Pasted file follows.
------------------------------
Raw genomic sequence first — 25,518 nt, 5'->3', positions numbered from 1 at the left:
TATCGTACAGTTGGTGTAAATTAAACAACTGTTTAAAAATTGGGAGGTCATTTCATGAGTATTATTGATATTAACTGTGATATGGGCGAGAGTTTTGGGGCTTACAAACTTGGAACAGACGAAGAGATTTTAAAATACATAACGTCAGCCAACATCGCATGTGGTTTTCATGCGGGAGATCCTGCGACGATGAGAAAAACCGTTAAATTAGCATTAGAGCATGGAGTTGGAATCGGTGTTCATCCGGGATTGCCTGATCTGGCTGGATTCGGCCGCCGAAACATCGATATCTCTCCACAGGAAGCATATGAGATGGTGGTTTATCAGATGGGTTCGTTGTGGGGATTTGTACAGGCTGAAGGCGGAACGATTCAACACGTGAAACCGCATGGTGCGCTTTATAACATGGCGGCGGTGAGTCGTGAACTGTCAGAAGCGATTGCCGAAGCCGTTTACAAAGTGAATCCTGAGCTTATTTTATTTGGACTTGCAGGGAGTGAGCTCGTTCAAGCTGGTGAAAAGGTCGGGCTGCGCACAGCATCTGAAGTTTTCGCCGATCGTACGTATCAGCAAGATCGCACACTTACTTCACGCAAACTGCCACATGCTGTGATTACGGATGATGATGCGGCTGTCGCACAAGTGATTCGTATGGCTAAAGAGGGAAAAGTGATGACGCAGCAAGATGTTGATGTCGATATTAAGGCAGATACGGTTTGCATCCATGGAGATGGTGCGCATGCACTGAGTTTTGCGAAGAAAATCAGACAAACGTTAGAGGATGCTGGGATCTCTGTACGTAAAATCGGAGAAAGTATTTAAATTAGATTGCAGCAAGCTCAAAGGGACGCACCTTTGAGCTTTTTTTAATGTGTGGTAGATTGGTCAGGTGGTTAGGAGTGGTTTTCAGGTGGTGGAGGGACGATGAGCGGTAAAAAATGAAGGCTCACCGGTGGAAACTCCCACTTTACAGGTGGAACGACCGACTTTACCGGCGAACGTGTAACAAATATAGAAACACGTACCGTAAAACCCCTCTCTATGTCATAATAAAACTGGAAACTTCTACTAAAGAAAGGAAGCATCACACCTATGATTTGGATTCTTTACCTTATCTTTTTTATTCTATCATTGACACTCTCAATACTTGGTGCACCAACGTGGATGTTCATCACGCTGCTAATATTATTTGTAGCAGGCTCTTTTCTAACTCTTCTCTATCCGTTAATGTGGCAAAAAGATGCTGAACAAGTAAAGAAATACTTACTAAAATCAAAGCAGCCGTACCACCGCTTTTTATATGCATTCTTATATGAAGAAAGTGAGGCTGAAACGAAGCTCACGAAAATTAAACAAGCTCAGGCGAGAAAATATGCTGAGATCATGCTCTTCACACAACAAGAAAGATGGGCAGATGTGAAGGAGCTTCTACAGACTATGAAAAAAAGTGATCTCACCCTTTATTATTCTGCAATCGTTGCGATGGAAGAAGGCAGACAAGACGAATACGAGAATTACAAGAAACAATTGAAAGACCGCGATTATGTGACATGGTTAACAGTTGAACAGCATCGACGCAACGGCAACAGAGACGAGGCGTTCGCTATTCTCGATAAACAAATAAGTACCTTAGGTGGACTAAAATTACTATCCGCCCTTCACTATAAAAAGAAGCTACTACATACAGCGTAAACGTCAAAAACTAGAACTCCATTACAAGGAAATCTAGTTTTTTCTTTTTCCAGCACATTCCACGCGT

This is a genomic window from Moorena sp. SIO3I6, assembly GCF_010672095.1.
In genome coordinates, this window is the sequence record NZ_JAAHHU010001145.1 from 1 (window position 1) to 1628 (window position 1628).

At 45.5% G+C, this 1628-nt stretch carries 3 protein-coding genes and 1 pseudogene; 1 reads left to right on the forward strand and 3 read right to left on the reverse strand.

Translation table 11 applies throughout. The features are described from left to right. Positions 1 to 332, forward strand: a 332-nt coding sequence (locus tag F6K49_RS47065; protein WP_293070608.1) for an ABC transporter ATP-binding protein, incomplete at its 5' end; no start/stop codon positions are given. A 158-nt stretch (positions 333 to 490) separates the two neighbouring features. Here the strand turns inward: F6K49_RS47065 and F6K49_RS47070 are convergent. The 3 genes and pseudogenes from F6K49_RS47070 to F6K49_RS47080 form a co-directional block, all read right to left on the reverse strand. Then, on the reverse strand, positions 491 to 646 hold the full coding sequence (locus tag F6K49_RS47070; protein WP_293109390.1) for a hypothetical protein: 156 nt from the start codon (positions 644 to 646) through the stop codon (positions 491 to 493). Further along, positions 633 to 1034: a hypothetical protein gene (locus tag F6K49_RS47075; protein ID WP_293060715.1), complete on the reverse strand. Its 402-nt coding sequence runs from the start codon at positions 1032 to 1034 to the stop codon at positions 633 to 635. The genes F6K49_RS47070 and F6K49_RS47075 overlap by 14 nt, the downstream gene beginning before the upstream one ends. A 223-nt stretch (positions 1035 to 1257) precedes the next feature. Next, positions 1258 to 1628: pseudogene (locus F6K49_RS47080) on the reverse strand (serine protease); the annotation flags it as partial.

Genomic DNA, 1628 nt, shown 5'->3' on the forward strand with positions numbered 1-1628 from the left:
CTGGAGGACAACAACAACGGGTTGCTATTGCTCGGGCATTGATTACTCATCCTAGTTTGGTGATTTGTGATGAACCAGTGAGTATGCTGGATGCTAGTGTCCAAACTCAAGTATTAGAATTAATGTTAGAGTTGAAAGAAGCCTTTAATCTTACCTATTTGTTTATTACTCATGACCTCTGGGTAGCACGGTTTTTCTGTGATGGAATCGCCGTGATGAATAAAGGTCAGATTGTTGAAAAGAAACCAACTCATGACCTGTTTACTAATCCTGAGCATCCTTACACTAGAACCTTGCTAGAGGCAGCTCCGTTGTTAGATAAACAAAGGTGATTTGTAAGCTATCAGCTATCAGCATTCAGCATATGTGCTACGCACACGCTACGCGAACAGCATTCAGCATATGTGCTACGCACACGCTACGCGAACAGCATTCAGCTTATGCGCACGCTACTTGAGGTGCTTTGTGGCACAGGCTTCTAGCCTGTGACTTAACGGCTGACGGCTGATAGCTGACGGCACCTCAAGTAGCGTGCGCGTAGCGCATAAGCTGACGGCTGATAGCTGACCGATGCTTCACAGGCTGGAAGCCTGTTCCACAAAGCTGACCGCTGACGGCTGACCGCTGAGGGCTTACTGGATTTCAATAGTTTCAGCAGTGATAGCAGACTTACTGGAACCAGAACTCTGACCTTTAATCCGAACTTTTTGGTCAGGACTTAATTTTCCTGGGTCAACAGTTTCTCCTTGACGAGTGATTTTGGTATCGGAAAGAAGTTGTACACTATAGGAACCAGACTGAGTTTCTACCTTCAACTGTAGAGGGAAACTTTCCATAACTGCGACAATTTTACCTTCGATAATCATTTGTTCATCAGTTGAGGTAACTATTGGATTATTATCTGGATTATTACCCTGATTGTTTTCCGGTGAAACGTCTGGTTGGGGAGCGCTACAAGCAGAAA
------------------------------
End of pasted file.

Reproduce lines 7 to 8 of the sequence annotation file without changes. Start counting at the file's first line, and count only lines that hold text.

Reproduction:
Genomic DNA, 1628 nt, shown 5'->3' on the forward strand with positions numbered 1-1628 from the left:
CTGGAGGACAACAACAACGGGTTGCTATTGCTCGGGCATTGATTACTCATCCTAGTTTGGTGATTTGTGATGAACCAGTGAGTATGCTGGATGCTAGTGTCCAAACTCAAGTATTAGAATTAATGTTAGAGTTGAAAGAAGCCTTTAATCTTACCTATTTGTTTATTACTCATGACCTCTGGGTAGCACGGTTTTTCTGTGATGGAATCGCCGTGATGAATAAAGGTCAGATTGTTGAAAAGAAACCAACTCATGACCTGTTTACTAATCCTGAGCATCCTTACACTAGAACCTTGCTAGAGGCAGCTCCGTTGTTAGATAAACAAAGGTGATTTGTAAGCTATCAGCTATCAGCATTCAGCATATGTGCTACGCACACGCTACGCGAACAGCATTCAGCATATGTGCTACGCACACGCTACGCGAACAGCATTCAGCTTATGCGCACGCTACTTGAGGTGCTTTGTGGCACAGGCTTCTAGCCTGTGACTTAACGGCTGACGGCTGATAGCTGACGGCACCTCAAGTAGCGTGCGCGTAGCGCATAAGCTGACGGCTGATAGCTGACCGATGCTTCACAGGCTGGAAGCCTGTTCCACAAAGCTGACCGCTGACGGCTGACCGCTGAGGGCTTACTGGATTTCAATAGTTTCAGCAGTGATAGCAGACTTACTGGAACCAGAACTCTGACCTTTAATCCGAACTTTTTGGTCAGGACTTAATTTTCCTGGGTCAACAGTTTCTCCTTGACGAGTGATTTTGGTATCGGAAAGAAGTTGTACACTATAGGAACCAGACTGAGTTTCTACCTTCAACTGTAGAGGGAAACTTTCCATAACTGCGACAATTTTACCTTCGATAATCATTTGTTCATCAGTTGAGGTAACTATTGGATTATTATCTGGATTATTACCCTGATTGTTTTCCGGTGAAACGTCTGGTTGGGGAGCGCTACAAGCAGAAA